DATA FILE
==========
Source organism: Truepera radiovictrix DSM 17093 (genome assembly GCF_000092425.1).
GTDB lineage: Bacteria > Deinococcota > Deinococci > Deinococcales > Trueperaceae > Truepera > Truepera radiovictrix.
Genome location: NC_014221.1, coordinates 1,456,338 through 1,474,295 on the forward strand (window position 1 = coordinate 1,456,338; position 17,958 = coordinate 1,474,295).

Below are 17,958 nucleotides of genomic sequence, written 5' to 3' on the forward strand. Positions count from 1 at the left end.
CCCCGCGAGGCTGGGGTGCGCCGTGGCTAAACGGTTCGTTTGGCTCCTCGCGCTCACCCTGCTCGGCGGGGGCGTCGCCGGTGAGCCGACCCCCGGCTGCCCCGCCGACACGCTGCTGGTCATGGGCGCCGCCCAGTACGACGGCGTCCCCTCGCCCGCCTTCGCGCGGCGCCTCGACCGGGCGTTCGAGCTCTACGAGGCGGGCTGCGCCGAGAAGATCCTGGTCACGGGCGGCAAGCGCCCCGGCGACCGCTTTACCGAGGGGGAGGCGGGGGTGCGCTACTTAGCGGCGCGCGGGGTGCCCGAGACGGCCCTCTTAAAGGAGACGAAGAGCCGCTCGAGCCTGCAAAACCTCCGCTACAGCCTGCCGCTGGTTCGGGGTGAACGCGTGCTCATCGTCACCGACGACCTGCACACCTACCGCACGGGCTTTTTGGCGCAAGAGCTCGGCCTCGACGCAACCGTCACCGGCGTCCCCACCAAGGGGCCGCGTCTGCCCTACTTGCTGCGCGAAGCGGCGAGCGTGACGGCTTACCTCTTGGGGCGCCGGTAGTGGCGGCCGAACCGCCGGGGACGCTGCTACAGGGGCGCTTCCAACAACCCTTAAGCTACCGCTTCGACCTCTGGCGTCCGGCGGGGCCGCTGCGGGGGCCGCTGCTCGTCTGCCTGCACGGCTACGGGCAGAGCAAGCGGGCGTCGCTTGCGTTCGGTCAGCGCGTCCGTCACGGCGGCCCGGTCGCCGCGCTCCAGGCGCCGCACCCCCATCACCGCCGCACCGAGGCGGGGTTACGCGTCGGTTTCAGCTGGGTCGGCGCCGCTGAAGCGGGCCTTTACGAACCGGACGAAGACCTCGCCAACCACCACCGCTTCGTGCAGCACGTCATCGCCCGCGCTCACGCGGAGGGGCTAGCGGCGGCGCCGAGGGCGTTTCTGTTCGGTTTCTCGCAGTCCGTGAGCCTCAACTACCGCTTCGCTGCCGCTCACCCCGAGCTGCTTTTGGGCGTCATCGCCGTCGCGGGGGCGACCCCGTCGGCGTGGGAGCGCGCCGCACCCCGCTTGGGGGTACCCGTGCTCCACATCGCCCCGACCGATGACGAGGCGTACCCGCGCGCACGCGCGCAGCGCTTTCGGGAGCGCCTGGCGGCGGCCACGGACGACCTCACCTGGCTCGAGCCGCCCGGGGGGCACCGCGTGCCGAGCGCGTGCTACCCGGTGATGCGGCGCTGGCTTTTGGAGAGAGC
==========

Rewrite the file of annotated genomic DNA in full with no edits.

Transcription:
Source organism: Truepera radiovictrix DSM 17093 (genome assembly GCF_000092425.1).
GTDB lineage: Bacteria > Deinococcota > Deinococci > Deinococcales > Trueperaceae > Truepera > Truepera radiovictrix.
Genome location: NC_014221.1, coordinates 1,456,338 through 1,474,295 on the forward strand (window position 1 = coordinate 1,456,338; position 17,958 = coordinate 1,474,295).

Below are 17,958 nucleotides of genomic sequence, written 5' to 3' on the forward strand. Positions count from 1 at the left end.
CCCCGCGAGGCTGGGGTGCGCCGTGGCTAAACGGTTCGTTTGGCTCCTCGCGCTCACCCTGCTCGGCGGGGGCGTCGCCGGTGAGCCGACCCCCGGCTGCCCCGCCGACACGCTGCTGGTCATGGGCGCCGCCCAGTACGACGGCGTCCCCTCGCCCGCCTTCGCGCGGCGCCTCGACCGGGCGTTCGAGCTCTACGAGGCGGGCTGCGCCGAGAAGATCCTGGTCACGGGCGGCAAGCGCCCCGGCGACCGCTTTACCGAGGGGGAGGCGGGGGTGCGCTACTTAGCGGCGCGCGGGGTGCCCGAGACGGCCCTCTTAAAGGAGACGAAGAGCCGCTCGAGCCTGCAAAACCTCCGCTACAGCCTGCCGCTGGTTCGGGGTGAACGCGTGCTCATCGTCACCGACGACCTGCACACCTACCGCACGGGCTTTTTGGCGCAAGAGCTCGGCCTCGACGCAACCGTCACCGGCGTCCCCACCAAGGGGCCGCGTCTGCCCTACTTGCTGCGCGAAGCGGCGAGCGTGACGGCTTACCTCTTGGGGCGCCGGTAGTGGCGGCCGAACCGCCGGGGACGCTGCTACAGGGGCGCTTCCAACAACCCTTAAGCTACCGCTTCGACCTCTGGCGTCCGGCGGGGCCGCTGCGGGGGCCGCTGCTCGTCTGCCTGCACGGCTACGGGCAGAGCAAGCGGGCGTCGCTTGCGTTCGGTCAGCGCGTCCGTCACGGCGGCCCGGTCGCCGCGCTCCAGGCGCCGCACCCCCATCACCGCCGCACCGAGGCGGGGTTACGCGTCGGTTTCAGCTGGGTCGGCGCCGCTGAAGCGGGCCTTTACGAACCGGACGAAGACCTCGCCAACCACCACCGCTTCGTGCAGCACGTCATCGCCCGCGCTCACGCGGAGGGGCTAGCGGCGGCGCCGAGGGCGTTTCTGTTCGGTTTCTCGCAGTCCGTGAGCCTCAACTACCGCTTCGCTGCCGCTCACCCCGAGCTGCTTTTGGGCGTCATCGCCGTCGCGGGGGCGACCCCGTCGGCGTGGGAGCGCGCCGCACCCCGCTTGGGGGTACCCGTGCTCCACATCGCCCCGACCGATGACGAGGCGTACCCGCGCGCACGCGCGCAGCGCTTTCGGGAGCGCCTGGCGGCGGCCACGGACGACCTCACCTGGCTCGAGCCGCCCGGGGGGCACCGCGTGCCGAGCGCGTGCTACCCGGTGATGCGGCGCTGGCTTTTGGAGAGAGC